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Recording information about seizures

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Recording information about seizures

Diagnosing epilepsy is not simple. Doctors gather lots of different information to assess the causes of seizures. If you have had two or more seizures that started in the brain you may be diagnosed with epilepsy. Getting a diagnosis is not always easy as there is no single test that can diagnose epilepsy. If there is a possibility that you have epilepsy, NICE recommends that you are referred to a specialist, (a doctor who is trained in diagnosing and treating epilepsy) within two weeks.

Here we list what can be useful to know about someone’s epilepsy, and what to look out for and note, before, during, and after a seizure. This may help a doctor to confirm a diagnosis or identify the type of seizures someone is having.

Recording information about seizures

Some people cannot remember what happened to them during a seizure and may not be aware that they have even had one. This can make it difficult for them to describe their seizures to their specialist. If you have witnessed a seizure, the questions below may be helpful for the person to share with the specialist.

  • How did the seizure start?

  • If known, when the seizure started, was the person awake or asleep?   

  • Was the person restless or did they cry out before the seizure started?

  • Was there any trigger for the seizure (such as feeling tired, stressed, excited, or unwell)?

  • What position were they in when the seizure happened or when they were found (standing, lying on front, lying on back, lying on side, sitting, other)?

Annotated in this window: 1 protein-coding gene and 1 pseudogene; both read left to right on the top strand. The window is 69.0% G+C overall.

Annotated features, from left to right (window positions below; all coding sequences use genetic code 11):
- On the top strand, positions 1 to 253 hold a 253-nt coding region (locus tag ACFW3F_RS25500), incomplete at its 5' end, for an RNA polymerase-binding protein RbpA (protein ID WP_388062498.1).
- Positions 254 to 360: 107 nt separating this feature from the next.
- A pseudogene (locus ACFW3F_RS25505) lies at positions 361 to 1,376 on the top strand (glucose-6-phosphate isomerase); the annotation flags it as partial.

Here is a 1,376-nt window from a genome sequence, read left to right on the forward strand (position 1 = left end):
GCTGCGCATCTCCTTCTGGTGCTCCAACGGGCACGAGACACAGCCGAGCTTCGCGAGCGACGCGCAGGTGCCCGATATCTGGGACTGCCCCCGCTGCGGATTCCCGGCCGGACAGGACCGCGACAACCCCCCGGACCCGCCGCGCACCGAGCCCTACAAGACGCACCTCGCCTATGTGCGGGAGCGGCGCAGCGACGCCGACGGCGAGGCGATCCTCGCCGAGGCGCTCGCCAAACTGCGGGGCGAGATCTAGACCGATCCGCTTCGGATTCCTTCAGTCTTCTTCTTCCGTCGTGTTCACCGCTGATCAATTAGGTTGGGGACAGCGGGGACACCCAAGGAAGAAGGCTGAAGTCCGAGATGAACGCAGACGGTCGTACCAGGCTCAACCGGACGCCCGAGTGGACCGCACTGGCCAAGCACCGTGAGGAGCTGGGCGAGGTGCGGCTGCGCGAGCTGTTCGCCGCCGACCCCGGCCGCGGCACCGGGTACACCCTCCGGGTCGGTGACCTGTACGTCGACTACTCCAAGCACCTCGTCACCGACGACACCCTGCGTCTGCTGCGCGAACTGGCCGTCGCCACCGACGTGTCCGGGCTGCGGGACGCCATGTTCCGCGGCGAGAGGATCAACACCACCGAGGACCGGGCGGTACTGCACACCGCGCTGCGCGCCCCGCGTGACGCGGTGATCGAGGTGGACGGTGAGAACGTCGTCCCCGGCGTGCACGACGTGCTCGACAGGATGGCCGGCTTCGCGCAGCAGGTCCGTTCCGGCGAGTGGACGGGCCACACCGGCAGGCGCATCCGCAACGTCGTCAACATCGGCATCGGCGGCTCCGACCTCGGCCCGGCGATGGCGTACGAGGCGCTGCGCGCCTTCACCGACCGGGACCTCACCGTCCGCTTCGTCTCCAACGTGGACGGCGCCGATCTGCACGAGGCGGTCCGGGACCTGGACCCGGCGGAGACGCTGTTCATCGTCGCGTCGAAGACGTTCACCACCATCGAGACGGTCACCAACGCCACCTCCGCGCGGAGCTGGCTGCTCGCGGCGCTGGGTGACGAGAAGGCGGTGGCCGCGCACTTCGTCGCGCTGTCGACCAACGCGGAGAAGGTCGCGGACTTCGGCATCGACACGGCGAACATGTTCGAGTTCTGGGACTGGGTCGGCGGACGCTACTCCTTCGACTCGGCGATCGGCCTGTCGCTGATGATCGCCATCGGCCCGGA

• Did they appear to have any warning beforehand? If so, what did you notice?

  • Did they have any unusual sensations, such as a taste or smell, a rising feeling in the stomach, numbness, or pins and needles? When did they experience this? 

  • Was there any change in muscle tone (did they become stiff or floppy)? 

  • Did they fall down and, if so, forwards or backwards?

  • Did they lose awareness, appear dazed or confused or lose consciousness?

  • Was there any change in their breathing pattern? Did they have difficulty breathing?

  • Did their face change colour? Did they become pale, blue around the mouth, or flushed?

  • Were their eyes open or closed during the seizure? If open, were their eyes turned to one side (which side)?

  • Was there any movement, such as jerking or twitching? If so, was this rhythmical? Was it on both sides of the body or on one side only and, if so, which side? Was it symmetrical (exactly the same on both sides) or not symmetrical?

  • Were there any automatisms (automatic behaviours) such as wandering around, chewing or lip-smacking, making strange movements or postures with their limbs, picking up objects for no reason, or fiddling with clothing?

  • Did they make any noises, such as mumbling, not making sense, or repeating words or phrases?

  • How long did the seizure last? 

  • Were they incontinent (did they wet themselves)?

  • Did they bite the inside of their cheek or their tongue?

  • How were they afterwards? Were they confused or sleepy? If they slept afterwards, for how long? Or were they immediately back to their normal selves?

  • How long did it take for them to fully recover and return to normal activities? 

    Epilepsy Society is grateful to Dr F J Rugg-Gunn, Consultant Neurologist & Honorary Associate Professor 
    Clinical Lead, Chalfont Centre for Epilepsy, who reviewed this information.

Information updated: September 2023

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Diagnosing epilepsy

Diagnosing epilepsy

Diagnosing epilepsy usually involves collecting information from different tests, finding out what happens before, during, and after your seizures, and speaking to someone else who might have seen your seizures. With all the collected information the most likely cause of your seizures may be found.

Want to know more?

Download our Recording seizures factsheet:

Download the PDF  (655KB)



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